Rush job, mess by committee, standard-issue sausage-factory punch-out, Casablanca was based on an unstaged play, Everybody Comes to Rick's. A bunch of writers had their hands in the script: The Epstein twins, Julius and Philip (both Penn State grads), and Howard Koch would win one of the film's three Oscars.
The script was so unready that the film had to be shot in sequence - each shot in order as it appears in the film. Even the final line - "Louie, I think this is the beginning of a beautiful friendship" - was last-minute, credited to producer Hal Wallis. It was slated for a summer 1943 release. But when the Allies launched Operation Torch, the invasion of North Africa, on Nov. 8, 1942, David O. Selznick had Casablanca rushed to its debut at the Hollywood Theater in New York on Nov. 26, 1942 - Thanksgiving Day. The real Casablanca had fallen to the Allies only 16 days before.
So what elevates this piece of "hokum," as Warners script scouts called it, into a 1943 Best Picture, oft-mentioned on All-Time Best lists, a four-hanky cultural treasure?
It's the itchy agony in Humphrey Bogart's eyes; Rick's conversion (or is it?) from cynicism to moral knighthood happens right there. It's the gauzy, blinding breathlessness of Ingrid Bergman. Their wrought emotions contrast with those of the staid Victor Laszlo (Paul Henreid), the death's-head Conrad Veidt (as the hatable Major Strasser), and the merrily corrupt Claude Rains as Louie.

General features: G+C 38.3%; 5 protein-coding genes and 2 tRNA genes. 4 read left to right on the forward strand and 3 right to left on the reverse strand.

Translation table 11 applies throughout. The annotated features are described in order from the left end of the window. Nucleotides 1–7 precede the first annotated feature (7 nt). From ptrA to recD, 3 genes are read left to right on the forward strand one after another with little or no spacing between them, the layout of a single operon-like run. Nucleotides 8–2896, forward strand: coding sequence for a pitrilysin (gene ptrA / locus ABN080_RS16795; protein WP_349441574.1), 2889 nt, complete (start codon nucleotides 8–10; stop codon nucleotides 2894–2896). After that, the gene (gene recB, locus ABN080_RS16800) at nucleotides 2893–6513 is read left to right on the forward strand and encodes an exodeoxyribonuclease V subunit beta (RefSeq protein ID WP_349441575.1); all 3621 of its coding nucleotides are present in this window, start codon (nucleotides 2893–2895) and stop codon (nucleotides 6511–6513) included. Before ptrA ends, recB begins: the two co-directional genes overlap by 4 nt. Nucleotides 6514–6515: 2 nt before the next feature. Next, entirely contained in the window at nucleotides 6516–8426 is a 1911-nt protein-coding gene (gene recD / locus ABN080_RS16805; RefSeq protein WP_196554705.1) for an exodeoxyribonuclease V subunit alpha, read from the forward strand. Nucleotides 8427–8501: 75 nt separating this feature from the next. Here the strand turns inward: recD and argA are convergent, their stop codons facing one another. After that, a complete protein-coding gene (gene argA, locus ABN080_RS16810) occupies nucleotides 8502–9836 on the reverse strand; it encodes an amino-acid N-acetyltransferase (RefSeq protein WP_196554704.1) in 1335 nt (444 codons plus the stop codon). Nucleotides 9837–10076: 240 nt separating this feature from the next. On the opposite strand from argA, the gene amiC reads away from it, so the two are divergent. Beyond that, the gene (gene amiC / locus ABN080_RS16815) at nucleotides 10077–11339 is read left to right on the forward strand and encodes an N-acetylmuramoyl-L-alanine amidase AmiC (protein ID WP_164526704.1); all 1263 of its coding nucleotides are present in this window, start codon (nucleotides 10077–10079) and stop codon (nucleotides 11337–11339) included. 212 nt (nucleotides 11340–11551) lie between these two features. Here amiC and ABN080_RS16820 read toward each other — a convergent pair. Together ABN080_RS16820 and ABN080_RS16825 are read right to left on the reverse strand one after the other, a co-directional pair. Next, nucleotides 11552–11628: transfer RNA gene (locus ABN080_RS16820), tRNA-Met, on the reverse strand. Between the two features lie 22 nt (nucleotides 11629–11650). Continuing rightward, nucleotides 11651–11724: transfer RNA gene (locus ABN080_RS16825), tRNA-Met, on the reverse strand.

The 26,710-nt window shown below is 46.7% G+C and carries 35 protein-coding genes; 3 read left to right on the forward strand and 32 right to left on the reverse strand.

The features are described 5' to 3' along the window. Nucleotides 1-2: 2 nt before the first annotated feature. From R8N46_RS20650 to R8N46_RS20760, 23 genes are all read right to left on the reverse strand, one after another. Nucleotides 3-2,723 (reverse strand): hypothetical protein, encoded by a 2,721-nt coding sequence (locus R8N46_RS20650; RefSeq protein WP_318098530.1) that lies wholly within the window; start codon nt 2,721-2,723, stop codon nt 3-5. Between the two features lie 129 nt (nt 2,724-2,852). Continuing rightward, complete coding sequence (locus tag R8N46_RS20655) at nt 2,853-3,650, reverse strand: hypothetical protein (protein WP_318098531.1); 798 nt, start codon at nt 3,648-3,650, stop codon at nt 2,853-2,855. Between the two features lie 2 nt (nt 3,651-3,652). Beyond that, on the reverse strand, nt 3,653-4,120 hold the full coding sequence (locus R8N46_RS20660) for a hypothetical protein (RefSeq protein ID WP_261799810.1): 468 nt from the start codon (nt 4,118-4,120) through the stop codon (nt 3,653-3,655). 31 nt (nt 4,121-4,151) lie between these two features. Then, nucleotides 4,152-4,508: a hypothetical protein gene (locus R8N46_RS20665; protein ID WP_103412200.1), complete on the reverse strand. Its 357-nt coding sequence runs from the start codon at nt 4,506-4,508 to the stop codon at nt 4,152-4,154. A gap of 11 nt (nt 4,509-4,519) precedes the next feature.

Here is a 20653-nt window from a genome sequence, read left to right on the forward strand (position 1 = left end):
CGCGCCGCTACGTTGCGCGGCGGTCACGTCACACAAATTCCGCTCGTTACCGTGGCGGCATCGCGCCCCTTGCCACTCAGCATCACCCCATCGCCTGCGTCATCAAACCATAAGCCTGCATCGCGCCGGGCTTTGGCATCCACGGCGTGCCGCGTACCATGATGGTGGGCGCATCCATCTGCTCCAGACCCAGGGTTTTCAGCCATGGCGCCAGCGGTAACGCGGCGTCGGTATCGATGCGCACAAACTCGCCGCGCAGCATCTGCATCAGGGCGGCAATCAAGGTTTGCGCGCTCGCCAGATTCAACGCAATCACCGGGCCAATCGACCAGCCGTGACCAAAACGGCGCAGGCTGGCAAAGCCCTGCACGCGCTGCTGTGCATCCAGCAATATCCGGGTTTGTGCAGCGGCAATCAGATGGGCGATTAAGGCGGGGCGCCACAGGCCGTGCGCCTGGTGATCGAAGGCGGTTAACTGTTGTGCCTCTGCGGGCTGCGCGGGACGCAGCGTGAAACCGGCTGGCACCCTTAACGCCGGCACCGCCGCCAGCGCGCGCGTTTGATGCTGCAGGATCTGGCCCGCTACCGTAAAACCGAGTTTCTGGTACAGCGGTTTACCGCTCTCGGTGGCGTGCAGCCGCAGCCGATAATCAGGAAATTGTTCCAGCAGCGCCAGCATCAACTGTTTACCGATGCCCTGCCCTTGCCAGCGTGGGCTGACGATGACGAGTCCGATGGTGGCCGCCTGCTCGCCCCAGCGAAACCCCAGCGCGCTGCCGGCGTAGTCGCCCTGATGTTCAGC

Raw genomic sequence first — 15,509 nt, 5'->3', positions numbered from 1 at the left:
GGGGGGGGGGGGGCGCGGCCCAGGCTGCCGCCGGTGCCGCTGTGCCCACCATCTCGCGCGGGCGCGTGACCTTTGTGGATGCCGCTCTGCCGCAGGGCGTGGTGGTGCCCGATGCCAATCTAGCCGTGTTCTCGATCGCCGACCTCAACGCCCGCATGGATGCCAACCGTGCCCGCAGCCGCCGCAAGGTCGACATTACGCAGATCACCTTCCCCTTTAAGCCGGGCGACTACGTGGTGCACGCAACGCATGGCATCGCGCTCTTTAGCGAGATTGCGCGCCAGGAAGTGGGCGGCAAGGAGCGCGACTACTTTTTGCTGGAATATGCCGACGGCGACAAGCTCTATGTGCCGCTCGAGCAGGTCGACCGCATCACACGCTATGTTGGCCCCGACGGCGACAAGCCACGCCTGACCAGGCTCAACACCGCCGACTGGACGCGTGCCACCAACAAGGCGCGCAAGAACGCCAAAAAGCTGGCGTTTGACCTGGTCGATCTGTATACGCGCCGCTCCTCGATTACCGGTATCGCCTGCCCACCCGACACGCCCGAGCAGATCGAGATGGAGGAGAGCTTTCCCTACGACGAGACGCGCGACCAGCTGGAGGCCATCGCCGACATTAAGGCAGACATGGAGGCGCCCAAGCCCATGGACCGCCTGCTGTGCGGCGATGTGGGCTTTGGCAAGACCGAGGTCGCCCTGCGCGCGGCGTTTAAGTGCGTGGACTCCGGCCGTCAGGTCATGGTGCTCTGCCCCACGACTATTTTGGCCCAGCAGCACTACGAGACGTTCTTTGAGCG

It's threat, loss, and above all, sacrifice. Rick, Ilsa, and Victor all are willing to (and all do) sacrifice love to a cause. Small outbursts of violence punctuate the smoky Rick's Cafe, small signs of the gigantic carnage across the world. A key is Joy Page, as Annina Brandel, a Bulgarian girl agonizing between moral purity and sleeping with the police to get her papers.
Shot almost entirely indoors, Casablanca is shadows in small rooms packed with refugees. Not just the characters - the actors. Many of the supporting players had fled the convulsed Europe of Hitler. (Veidt himself had fled Germany, with an SS death squad after him because of his anti-Nazi activities.) Those pent-up passions surface in the "battle of anthems" scene, in which Nazis bellow "Die Wacht am Rhein" while the house band booms "La Marseillaise." Accounts of the filming report tears that weren't acted.
I used to teach this film to my students at Lafayette College. They were not into black and white, or the schmaltz . . . but then . . . they came under the spell. In their end-of-term evaluations, many named Casablanca their favorite flick.
A lot of people do. All in all, Casablanca is one of life's best excuses for a night out with popcorn and your baby by your side. Like tonight.
Contact John Timpane at 215-854-4406 or firstname.lastname@example.org, or follow him on Twitter at @jtimpane.